Now as a Lutheran I believe that the above mentioned significant and lasting change is indeed salvation. This change is brought about by the Word connected with the water that creates and strengthens faith. As to mode I don't know why Lutherans generally pour the water. I know all three typical methods are considered valid. Personally, despite references to Romans 6:4, I believe that pouring better symbolizes how God has operated throughout the entire bible. If we want to argue the Greek word baptizo then I can be just as dogmatic in my belief that it means to pour water over an individual so that the water and the Word bring salvation to the recipient. My understanding is at least as valid as any other.


#4 || 10·09·30··12:03 || David

“My understanding is at least as valid as any other.”

At least as valid as any other? Wow! I guess there’s no more to say, then.

Anyway, did you happen to catch the actual point of this post?


#5 || 10·10·01··13:04 || Bryan

Please forgive me if I have somehow insulted you with my final statement. That was certainly not my intent, and I do not wish for it to be the thrust of the entire post. My point there is only that many submersion only advocates often do not consider that those who sprinkle/pour ad baptize infants may actually have a biblical reason for doing so. Stating that my view is just as valid is only to say that although I believe I am right, and for biblical reasons, I am nonetheless willing to listen to others with equally strong alternative interpretations. Yes one of us is truly biblical and therefore correct, but I am nevertheless willing to listen and learn. So no, there is plenty more to say.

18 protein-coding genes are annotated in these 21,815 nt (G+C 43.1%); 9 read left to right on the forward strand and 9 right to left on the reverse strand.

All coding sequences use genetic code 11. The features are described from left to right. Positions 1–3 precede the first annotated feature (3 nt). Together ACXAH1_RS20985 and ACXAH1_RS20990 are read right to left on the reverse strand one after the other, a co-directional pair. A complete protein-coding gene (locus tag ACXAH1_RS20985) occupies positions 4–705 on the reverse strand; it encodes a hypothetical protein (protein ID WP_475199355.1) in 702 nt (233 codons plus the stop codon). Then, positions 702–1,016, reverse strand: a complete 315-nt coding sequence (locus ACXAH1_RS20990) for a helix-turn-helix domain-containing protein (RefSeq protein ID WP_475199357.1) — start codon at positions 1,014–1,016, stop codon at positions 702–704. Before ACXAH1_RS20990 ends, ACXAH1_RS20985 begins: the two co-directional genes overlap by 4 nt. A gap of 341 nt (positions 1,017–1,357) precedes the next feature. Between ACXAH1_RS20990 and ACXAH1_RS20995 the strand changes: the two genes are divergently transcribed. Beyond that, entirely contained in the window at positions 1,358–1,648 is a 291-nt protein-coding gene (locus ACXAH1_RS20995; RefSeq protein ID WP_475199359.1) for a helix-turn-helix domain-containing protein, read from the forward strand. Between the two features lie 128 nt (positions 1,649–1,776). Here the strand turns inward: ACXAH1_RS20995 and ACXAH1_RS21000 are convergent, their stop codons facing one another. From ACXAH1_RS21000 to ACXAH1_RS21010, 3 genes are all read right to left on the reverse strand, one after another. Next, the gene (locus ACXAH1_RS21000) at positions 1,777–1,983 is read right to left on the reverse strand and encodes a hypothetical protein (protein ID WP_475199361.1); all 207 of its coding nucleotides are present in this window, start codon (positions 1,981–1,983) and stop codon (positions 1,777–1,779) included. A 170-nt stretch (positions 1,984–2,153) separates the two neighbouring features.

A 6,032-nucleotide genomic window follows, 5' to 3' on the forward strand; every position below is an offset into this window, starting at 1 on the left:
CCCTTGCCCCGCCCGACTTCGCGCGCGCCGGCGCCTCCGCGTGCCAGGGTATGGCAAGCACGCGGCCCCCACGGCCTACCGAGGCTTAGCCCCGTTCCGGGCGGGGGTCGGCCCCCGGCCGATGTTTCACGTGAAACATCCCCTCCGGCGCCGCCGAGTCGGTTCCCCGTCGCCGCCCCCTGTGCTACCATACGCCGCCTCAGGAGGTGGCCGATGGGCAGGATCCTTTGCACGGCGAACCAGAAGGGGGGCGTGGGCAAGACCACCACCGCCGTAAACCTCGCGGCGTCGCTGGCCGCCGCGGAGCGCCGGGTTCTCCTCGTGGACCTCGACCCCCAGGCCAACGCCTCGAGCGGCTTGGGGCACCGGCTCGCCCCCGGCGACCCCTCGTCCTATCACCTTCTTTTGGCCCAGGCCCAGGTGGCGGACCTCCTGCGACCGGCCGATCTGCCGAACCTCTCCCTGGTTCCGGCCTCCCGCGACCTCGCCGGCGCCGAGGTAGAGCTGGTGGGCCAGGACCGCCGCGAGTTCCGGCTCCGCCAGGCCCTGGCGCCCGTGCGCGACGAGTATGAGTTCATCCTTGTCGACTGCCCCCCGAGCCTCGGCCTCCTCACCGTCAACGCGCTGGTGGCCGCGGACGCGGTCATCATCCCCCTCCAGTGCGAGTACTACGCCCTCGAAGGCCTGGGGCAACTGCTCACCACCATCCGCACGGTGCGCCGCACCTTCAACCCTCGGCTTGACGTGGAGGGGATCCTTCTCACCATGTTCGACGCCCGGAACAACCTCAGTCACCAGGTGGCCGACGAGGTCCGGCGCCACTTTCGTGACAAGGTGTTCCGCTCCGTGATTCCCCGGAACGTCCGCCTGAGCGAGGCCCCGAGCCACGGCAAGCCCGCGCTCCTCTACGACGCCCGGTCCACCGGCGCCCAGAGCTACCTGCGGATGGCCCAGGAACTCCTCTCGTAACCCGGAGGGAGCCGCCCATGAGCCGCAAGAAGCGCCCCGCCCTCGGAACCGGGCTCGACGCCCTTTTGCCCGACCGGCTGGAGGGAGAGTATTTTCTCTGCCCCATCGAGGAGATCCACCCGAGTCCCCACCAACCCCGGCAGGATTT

#6 || 10·10·01··18:18 || David

No, I didn't take it personally. I just thought it was funny.


#7 || 10·10·04··09:08 || Daniel

In Augustine's day, it was common to withhold baptism until the last possible moment - ideally administered on the deathbed, for it was believed that water baptism cleansed the stain of original sin - in other words, if you could be baptized just before dying, you would be cleansed from all your sin, and guarenteed heaven since (presumably) you wouldn't have as much of an opportunity to "fall from grace" by sinning subsequent to baptism.